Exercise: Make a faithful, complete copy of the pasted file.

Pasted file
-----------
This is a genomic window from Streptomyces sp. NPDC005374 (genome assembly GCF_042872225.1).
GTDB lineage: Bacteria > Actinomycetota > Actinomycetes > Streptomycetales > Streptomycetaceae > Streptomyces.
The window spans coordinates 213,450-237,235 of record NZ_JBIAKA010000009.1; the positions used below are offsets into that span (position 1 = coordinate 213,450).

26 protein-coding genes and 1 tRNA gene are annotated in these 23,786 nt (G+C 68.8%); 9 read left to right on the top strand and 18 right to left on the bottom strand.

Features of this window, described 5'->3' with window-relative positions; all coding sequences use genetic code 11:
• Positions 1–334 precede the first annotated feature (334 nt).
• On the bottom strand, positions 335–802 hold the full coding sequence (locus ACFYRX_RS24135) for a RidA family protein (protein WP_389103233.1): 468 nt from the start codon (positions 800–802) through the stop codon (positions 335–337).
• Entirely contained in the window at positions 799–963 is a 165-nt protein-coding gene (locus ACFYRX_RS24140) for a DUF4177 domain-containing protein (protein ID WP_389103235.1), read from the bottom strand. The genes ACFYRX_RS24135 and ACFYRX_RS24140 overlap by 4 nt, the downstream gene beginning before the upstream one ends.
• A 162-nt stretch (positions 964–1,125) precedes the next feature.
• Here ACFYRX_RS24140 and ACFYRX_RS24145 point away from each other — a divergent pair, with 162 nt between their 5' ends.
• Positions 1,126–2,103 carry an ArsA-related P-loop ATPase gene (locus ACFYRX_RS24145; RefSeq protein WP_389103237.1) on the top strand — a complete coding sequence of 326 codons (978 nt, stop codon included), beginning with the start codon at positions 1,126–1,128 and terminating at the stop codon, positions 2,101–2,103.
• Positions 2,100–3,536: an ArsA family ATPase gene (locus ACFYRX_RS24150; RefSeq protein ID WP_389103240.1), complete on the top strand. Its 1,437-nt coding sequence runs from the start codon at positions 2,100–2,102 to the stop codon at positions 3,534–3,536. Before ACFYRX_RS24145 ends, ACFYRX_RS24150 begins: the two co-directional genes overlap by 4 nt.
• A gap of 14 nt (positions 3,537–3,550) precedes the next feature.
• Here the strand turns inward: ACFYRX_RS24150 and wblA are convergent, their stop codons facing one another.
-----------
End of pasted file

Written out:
This is a genomic window from Streptomyces sp. NPDC005374 (genome assembly GCF_042872225.1).
GTDB lineage: Bacteria > Actinomycetota > Actinomycetes > Streptomycetales > Streptomycetaceae > Streptomyces.
The window spans coordinates 213,450-237,235 of record NZ_JBIAKA010000009.1; the positions used below are offsets into that span (position 1 = coordinate 213,450).

26 protein-coding genes and 1 tRNA gene are annotated in these 23,786 nt (G+C 68.8%); 9 read left to right on the top strand and 18 right to left on the bottom strand.

Features of this window, described 5'->3' with window-relative positions; all coding sequences use genetic code 11:
• Positions 1–334 precede the first annotated feature (334 nt).
• On the bottom strand, positions 335–802 hold the full coding sequence (locus ACFYRX_RS24135) for a RidA family protein (protein WP_389103233.1): 468 nt from the start codon (positions 800–802) through the stop codon (positions 335–337).
• Entirely contained in the window at positions 799–963 is a 165-nt protein-coding gene (locus ACFYRX_RS24140) for a DUF4177 domain-containing protein (protein ID WP_389103235.1), read from the bottom strand. The genes ACFYRX_RS24135 and ACFYRX_RS24140 overlap by 4 nt, the downstream gene beginning before the upstream one ends.
• A 162-nt stretch (positions 964–1,125) precedes the next feature.
• Here ACFYRX_RS24140 and ACFYRX_RS24145 point away from each other — a divergent pair, with 162 nt between their 5' ends.
• Positions 1,126–2,103 carry an ArsA-related P-loop ATPase gene (locus ACFYRX_RS24145; RefSeq protein WP_389103237.1) on the top strand — a complete coding sequence of 326 codons (978 nt, stop codon included), beginning with the start codon at positions 1,126–1,128 and terminating at the stop codon, positions 2,101–2,103.
• Positions 2,100–3,536: an ArsA family ATPase gene (locus ACFYRX_RS24150; RefSeq protein ID WP_389103240.1), complete on the top strand. Its 1,437-nt coding sequence runs from the start codon at positions 2,100–2,102 to the stop codon at positions 3,534–3,536. Before ACFYRX_RS24145 ends, ACFYRX_RS24150 begins: the two co-directional genes overlap by 4 nt.
• A gap of 14 nt (positions 3,537–3,550) precedes the next feature.
• Here the strand turns inward: ACFYRX_RS24150 and wblA are convergent, their stop codons facing one another.